I was steadily gainingI was a skinny kid complete with knobby knees, glasses and a bowl haircut (we called it a Dorothy Hamill. If you aren’t old enough to remember it then give it a quick Google search). This physical body was mine—albeit gawky—and over time, I grew comfortable in it. Puberty came, and I was pretty okay with who I was and how I looked. Throughout high school and college, I was physically active and maintained a healthy weight. I read Seventeen magazine and later Vogue and slightly idolized the models. I loved how the clothes looked on them. Thin was in. All of that changed in my mid-twenties and early thirties. My weight was out of control. Have you ever heard the term, “size denial”? That was me. Over many years, I was steadily gaining weight. I knew that I was shopping in the plus size section—hello Lane Bryant—but somehow that did not connect with the logical part of my brain that knew that I was not healthy. My reality was warped.
Make conscious choicesThe change came in a room at Mansfield General Hospital. My grandmother was dying from complications of diabetes. She spent several weeks in the hospital, and I came home from Florida to be with her. My usual coping mechanism had been to eat my way through a crisis. Food was a comfort for me. This crisis was no different as I spent hours in the hospital cafeteria. One day when I was sitting by her side, a nurse came into the room with a scale. I had not measured my weight for years so I decided to step on. Size denial no more! The numbers don’t lie. I decided right then and there that I needed to make swift and severe changes. I did not want to spend my last days suffering in the same way as my grandmother. I immediately started to make conscious choices about food, and as soon as I returned to Florida, I joined a local Weight Watchers group. My weight loss journey was a fourteen month one with the end result being a loss of 75 lbs. I went from wearing a size 20 to size 6. I tell you this only so you can get an idea of the change. I faithfully walked 30 minutes a day and eventually added other forms of exercise. Most importantly, I was healthy. It wasn’t about a diet. It was about a lifestyle change. Yes. The scale was my new best friend, but I viewed it more as a tool and not the judge and jury. I maintained my goal weight and stayed within a healthy range for 15 years.
Be your best selfThe topic this month is about sharing challenges and triumphs, and I’ve had my share of both in regards to health and fitness. At this moment, I am challenged. I am having a tough time controlling my weight and prioritizing regular exercise. Although I eat mostly healthy foods, attend yoga classes, ride a bike and enjoy other outdoor activities, there is room for improvement. Recently, I was scrolling through Instagram when a post caught my eye. It was a picture of a pair of feet on a scale. The scale read 180.4 lbs. It was a post from Olympic Volleyball player, Gabby Reece. Gabby is not only a professional volleyball player, but she is also a sports announcer, fashion model, and actress. She also happens to be my age. Here is what she wrote: “Scale talk. I’m 6 foot 3 in and don’t fit into any of the typical measuring modalities. Just a reminder. Be your best self. In my case, I’m going with “one big bitch.” Just concern yourself with being healthy, feeling good, sleeping, and connecting. Not ready to talk about cellulite yet.” This was, as Oprah says, an “Ah Ha” moment for me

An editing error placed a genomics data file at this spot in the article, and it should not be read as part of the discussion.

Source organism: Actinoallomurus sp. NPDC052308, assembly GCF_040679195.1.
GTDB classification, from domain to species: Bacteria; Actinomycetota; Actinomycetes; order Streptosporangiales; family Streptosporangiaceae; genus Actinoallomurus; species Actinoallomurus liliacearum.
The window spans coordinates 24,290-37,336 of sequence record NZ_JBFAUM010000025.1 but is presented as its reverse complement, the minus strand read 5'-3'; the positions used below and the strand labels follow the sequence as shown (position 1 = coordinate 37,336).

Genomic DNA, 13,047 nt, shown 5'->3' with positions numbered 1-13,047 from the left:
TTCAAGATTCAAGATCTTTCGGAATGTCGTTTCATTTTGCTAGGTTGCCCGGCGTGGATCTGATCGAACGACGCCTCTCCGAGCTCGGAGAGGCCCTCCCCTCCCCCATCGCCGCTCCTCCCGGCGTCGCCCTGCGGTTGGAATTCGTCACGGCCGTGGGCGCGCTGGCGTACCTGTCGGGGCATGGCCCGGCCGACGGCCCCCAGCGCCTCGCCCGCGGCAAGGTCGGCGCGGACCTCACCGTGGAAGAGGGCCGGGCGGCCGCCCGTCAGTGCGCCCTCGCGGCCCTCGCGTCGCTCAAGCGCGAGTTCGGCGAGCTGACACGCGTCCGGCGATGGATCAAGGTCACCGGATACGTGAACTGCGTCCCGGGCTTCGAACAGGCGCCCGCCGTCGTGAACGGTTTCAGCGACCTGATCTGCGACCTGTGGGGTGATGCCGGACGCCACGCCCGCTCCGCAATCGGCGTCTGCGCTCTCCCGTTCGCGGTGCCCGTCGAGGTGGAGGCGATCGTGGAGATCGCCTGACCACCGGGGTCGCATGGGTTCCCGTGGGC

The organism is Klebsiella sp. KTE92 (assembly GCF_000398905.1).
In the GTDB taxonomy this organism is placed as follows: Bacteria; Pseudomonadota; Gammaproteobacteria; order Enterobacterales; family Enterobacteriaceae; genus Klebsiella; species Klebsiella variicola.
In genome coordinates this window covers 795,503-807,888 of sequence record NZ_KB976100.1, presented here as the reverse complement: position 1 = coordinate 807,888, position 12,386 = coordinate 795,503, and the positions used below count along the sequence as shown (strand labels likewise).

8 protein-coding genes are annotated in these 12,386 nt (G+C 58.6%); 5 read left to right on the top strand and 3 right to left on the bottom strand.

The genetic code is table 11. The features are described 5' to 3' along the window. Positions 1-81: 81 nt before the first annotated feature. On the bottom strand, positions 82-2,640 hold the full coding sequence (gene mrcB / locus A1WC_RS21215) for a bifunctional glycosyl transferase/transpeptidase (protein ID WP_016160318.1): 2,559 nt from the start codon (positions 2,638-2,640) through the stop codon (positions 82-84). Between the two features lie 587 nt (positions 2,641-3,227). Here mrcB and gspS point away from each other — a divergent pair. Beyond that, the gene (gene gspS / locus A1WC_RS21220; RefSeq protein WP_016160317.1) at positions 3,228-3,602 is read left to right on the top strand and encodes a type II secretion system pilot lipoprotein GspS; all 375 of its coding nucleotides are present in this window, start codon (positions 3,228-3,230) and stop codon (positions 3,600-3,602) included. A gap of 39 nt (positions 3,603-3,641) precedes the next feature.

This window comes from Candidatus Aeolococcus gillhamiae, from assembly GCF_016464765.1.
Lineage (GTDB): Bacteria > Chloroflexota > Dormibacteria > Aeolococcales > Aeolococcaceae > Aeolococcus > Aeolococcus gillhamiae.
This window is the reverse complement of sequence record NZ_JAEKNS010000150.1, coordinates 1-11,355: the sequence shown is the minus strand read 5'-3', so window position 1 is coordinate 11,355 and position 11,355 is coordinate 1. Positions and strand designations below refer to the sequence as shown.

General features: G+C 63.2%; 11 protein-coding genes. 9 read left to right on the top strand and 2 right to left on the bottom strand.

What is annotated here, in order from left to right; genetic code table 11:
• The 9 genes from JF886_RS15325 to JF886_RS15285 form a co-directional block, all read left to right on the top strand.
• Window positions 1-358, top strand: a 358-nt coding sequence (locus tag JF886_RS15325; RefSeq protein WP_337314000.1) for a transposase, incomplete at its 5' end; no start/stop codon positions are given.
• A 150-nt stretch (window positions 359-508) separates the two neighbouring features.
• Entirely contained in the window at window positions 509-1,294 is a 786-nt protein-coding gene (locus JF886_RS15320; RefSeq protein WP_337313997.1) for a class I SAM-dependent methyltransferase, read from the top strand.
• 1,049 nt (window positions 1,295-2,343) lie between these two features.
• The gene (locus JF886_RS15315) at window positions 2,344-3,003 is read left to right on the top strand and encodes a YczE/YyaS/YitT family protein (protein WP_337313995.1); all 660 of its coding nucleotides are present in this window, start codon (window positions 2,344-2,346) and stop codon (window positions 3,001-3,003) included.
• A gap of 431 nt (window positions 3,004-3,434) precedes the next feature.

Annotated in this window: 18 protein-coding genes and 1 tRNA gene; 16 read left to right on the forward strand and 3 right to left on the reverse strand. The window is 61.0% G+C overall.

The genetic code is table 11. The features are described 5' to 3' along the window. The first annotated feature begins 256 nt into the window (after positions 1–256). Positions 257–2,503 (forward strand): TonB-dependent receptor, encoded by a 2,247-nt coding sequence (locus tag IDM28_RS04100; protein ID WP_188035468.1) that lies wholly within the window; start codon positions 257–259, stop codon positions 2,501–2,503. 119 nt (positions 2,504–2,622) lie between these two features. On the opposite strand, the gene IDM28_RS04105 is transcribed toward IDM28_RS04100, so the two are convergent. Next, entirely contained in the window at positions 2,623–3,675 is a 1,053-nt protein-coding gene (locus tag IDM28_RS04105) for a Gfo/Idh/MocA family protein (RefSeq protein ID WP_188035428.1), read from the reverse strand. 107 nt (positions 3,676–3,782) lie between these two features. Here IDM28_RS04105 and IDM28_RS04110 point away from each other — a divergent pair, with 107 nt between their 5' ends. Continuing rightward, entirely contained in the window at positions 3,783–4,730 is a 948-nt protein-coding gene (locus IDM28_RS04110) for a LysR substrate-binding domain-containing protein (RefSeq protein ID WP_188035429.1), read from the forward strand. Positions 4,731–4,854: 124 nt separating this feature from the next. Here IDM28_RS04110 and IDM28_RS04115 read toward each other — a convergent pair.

Discovery and triumphI am discovering that my body is changing and I am needing to embrace new strategies as I move through middle age. As I approach my fifties, I am realizing that health and fitness are more important to me than the size on a label, and I want to live my life in such a way that I am physically able to have all the experiences that I choose to have. I have all of the tools I need to achieve success and this feels like a triumph. I also feel strength and support from my tribe as I embark on my newest journey. This is my health and fitness story, not my life story. I will do this! The closet that you peered into at the beginning of this blog does, in fact, contain a variety of sizes. The story my wardrobe tells is that the woman who lives in my house and wears those clothes is a real woman with real challenges. She buys organic food, is a little bit crunchy, sometimes struggles to live her best life and, through it all, she is enjoying the journey.
Jennifer Blue is the Operations Director for Mind Body Align having joined the team in August of 2017. She studied political science at Otterbein College and the University of Louisville. She returned to Mansfield in 2005 and is excited to be a part of the positive changes occuring in our community.